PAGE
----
Norway's Opera said Thursday that downloads of its browser more than doubled after Microsoft Corp. was forced to give European users a choice of Web software to settle European Union antitrust charges.
Microsoft started sending updates to Windows computers in Europe in early March that launches a pop-up screen telling them to pick one or more of 12 free Web browsers to download and install, including Microsoft's Internet Explorer.
Opera Software ASA said European downloads of its newest desktop browser increased 130 percent between March 12-14, after the updates were sent out. It saw the highest increase in Poland, where downloads went up 328 percent.
The company's chief technology officer Hakon Wium Lie said this confirms that users will try alternative software when given a choice.
Some 100 million Europeans using Microsoft software will be asked to choose between rival browsers by mid-May in a concession the company made to EU regulators in return for them dropping an antitrust case. The EU executive said the move would foster competition.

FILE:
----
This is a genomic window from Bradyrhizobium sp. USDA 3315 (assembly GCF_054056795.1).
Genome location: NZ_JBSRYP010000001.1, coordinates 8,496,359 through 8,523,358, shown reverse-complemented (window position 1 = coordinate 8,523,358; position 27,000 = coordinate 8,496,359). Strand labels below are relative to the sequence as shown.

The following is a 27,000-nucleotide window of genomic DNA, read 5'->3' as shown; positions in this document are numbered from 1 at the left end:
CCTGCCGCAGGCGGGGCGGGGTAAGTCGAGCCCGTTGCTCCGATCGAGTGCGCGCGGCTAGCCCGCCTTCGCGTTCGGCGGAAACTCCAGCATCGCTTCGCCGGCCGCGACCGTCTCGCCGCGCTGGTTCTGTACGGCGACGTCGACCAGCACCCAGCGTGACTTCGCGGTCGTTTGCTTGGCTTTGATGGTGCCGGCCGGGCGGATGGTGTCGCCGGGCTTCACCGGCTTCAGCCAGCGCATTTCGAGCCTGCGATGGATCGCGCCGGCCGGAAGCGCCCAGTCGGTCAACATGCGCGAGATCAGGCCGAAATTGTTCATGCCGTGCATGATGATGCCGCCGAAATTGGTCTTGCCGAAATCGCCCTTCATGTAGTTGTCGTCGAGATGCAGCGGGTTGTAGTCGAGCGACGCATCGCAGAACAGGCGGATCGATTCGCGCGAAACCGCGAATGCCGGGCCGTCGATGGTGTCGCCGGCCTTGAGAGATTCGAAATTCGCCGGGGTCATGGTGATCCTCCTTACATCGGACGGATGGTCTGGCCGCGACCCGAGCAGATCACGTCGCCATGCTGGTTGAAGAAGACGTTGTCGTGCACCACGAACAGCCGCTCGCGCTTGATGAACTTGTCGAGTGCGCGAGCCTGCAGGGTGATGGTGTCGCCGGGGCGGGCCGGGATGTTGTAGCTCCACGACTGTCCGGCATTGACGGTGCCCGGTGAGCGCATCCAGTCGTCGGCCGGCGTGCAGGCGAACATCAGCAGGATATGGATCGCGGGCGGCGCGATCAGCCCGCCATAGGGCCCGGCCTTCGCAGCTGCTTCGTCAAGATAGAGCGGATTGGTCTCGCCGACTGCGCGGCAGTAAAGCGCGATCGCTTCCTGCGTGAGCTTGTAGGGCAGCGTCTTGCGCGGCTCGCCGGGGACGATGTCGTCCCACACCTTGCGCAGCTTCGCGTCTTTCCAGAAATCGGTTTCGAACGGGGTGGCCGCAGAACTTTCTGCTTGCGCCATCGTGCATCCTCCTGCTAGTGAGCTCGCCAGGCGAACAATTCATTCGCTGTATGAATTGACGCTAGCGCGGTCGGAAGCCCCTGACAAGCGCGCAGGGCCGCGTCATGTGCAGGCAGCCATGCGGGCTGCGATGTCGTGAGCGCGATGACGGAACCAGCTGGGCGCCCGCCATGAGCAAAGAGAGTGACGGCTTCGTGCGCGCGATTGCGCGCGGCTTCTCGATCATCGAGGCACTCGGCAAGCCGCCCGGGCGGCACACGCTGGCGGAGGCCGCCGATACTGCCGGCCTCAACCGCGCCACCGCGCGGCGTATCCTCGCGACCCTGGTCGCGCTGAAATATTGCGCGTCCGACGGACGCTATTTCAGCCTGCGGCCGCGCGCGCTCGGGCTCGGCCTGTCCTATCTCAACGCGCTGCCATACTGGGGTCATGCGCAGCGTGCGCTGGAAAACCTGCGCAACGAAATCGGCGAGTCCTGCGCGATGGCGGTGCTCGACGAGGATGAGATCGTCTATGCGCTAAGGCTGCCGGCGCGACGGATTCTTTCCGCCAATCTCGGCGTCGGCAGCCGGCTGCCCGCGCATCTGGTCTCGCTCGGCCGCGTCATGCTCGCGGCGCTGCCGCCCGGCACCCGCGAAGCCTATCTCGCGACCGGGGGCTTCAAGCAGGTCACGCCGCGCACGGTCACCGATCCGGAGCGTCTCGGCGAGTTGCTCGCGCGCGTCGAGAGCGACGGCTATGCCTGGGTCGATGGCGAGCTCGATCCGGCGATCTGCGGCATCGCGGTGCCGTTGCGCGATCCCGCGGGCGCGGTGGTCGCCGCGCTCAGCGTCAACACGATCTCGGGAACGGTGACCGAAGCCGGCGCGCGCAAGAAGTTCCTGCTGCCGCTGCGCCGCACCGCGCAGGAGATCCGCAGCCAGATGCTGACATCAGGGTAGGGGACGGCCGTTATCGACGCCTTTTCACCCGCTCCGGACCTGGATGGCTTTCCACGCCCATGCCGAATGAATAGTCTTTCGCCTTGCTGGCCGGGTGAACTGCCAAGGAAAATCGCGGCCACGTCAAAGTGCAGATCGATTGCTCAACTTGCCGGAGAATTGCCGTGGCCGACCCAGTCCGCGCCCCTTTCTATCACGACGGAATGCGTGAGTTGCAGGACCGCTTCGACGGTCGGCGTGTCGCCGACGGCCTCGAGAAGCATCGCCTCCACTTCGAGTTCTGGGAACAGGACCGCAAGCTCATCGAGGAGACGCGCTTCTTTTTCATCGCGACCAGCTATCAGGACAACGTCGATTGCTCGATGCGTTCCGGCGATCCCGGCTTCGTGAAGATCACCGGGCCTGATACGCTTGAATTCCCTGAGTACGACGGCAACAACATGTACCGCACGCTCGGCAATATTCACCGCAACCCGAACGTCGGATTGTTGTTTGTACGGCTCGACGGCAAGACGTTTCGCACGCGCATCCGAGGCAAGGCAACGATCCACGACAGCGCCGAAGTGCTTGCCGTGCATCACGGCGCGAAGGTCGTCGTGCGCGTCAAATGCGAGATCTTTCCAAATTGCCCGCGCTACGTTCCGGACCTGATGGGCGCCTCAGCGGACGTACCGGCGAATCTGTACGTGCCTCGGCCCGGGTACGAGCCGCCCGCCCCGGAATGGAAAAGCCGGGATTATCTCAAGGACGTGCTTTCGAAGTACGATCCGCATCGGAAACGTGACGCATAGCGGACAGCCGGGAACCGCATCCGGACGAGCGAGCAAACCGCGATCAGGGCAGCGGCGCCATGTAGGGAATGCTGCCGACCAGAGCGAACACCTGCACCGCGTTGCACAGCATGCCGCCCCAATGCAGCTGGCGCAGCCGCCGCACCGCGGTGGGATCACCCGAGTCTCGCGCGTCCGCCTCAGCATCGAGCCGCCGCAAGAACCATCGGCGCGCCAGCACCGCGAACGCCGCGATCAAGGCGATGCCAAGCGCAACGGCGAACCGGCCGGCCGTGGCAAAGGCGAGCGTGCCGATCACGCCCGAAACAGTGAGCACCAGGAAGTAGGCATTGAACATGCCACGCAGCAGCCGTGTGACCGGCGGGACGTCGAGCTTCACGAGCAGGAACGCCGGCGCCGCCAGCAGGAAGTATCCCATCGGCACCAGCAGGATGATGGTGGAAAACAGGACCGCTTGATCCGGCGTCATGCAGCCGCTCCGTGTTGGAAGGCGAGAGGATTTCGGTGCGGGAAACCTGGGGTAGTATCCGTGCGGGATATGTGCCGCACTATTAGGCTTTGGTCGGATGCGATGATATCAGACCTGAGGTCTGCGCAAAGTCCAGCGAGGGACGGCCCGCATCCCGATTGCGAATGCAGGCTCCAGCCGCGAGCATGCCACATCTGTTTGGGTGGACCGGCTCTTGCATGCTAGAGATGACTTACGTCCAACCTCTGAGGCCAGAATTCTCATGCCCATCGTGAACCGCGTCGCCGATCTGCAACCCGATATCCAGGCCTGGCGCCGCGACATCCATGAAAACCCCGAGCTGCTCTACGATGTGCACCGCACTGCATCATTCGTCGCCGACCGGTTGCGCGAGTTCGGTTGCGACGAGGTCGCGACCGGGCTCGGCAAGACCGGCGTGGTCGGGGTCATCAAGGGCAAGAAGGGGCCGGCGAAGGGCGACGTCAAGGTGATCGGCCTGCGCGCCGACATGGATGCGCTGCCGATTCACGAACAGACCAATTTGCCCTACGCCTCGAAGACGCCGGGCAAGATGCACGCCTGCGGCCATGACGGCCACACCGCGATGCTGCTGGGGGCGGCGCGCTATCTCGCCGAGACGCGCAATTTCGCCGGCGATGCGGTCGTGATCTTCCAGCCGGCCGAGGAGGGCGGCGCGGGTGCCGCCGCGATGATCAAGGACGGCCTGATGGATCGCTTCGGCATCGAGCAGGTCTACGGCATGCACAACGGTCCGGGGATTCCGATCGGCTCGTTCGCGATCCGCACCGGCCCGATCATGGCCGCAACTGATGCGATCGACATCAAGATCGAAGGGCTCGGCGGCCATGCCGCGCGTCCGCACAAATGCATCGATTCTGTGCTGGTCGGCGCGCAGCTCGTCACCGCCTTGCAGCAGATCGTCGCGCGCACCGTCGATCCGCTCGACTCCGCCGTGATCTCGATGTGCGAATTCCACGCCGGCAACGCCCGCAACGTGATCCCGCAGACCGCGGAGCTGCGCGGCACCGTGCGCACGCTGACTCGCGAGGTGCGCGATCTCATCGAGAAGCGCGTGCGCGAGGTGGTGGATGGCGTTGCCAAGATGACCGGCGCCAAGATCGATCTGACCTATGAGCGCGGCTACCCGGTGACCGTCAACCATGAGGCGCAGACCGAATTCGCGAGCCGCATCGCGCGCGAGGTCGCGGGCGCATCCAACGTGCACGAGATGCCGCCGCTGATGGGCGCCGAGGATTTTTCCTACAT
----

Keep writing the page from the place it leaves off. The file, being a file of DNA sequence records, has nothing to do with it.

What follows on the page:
Opera triggered the EU case by complaining that attaching Internet Explorer to Windows was an unfair way for Microsoft to put its Web software on most of the world's computers.
The top five browsers — Microsoft's Internet Explorer, Mozilla's Firefox, Google Inc.'s Chrome, Apple Inc.'s Safari and Opera, are now given prominent placement on the pop-up choice screen.
The selections will rotate from computer to computer, so none of the these five browsers will always be first.
Far smaller competitors such as Avant Browser, Flock, Green Browser, K-Meleon, Maxthon, Sleipnir and Slim Browser also will be displayed if the user scrolls sideways.